In many blog posts, I argued that the need to express the facts about Nature relatively to an observer – the "subjective" character of knowledge – is a defining property of quantum mechanics. Quantum mechanics is the only known consistent framework that makes it impossible to assume (like classical physics did) that all observations may be derived as consequences of some shared objective data (data independent of an observer). This property of quantum mechanics will be referred to as its

**observer dependence**.

However, most recently 2 weeks ago, I also argued that all novelties of quantum mechanics may be reduced to the nonzero commutators. After all, Planck's constant \(\hbar\) is the constant that is approximated by \(\hbar=0\) in classical physics (or the classical limits of quantum theory) which means that it quantifies the deviations from classical physics. At the same moment, all commutators of observables that exist classically as well as quantum mechanically are proportional to \(\hbar\) in the quantum theory. The nonzero commutators are equivalent to what we will call

**noncommutativity**of quantum mechanics.

OK, these seem like two different "defining" principles of quantum mechanics. Which of them is right? Needless to say, you may say that

*both*principles are right and must be embraced to construct the correct framework. However, I will try to defend a prettier statement. These two principles aren't really independent. To some extent, they are equivalent!

How it can be? Well, according to classical physics, the truth about everything and anything "objectively exists somewhere". The observer dependence of quantum mechanics means that according to quantum mechanics, the truth about something is only physically meaningful "relatively to an observer who has observed whether it's true or not".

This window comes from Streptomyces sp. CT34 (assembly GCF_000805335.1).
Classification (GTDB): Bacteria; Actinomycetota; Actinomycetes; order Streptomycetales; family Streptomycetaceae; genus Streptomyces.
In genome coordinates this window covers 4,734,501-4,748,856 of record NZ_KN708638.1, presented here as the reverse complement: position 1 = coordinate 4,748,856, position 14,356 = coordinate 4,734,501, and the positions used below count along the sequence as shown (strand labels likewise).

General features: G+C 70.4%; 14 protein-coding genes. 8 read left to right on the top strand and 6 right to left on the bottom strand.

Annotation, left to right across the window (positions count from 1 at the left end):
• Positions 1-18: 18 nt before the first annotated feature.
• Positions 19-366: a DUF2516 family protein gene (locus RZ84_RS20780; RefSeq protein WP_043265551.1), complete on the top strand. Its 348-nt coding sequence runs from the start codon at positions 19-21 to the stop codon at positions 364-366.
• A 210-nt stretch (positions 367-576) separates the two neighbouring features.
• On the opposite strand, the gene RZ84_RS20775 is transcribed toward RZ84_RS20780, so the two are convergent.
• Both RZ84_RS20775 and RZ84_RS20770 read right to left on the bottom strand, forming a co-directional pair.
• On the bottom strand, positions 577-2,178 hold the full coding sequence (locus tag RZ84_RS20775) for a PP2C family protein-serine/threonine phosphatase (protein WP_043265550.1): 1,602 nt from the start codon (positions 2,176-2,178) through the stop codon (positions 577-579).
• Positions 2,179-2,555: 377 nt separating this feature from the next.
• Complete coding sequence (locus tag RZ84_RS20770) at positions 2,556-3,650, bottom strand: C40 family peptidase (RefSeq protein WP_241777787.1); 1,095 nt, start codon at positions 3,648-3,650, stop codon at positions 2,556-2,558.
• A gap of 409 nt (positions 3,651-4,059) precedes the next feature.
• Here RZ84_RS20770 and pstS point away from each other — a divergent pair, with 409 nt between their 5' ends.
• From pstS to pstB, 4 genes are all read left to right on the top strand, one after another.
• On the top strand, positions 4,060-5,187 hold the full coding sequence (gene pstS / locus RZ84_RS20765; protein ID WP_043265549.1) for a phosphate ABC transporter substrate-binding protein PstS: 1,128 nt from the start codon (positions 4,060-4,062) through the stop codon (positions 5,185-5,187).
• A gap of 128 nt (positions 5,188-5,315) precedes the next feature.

This statement basically means that

the truth must be lived, not just believed to exist.Now, this sounds like a sentence from a sermon, a talk by a motivational speaker, or at least a lecture by a philosopher. And I formulated it in that way deliberately. But what I mean by this laymen-style assertion is something rather quantitative.

The truth in quantum mechanics isn't something that justAnd it's the character of the truth as aexists; it's something thataffects an observerand his knowledge. It transforms his life or at least his brain. In other words, the learning of the truth is atransformation.

*transformation*that is responsible for the non-commuting character of observables in quantum mechanics. I think that these insights are the reason why Dirac has framed the basic insights of quantum mechanics as "Dirac's transformation theory" up to some moment. The point is that certain objects that had been believed to be \(c\)-numbers of absolute value equal to one – for example \(\exp(i\alpha J_z)\) – were actually \(q\)-numbers i.e. \(U(N)\) transformations of the Hilbert space.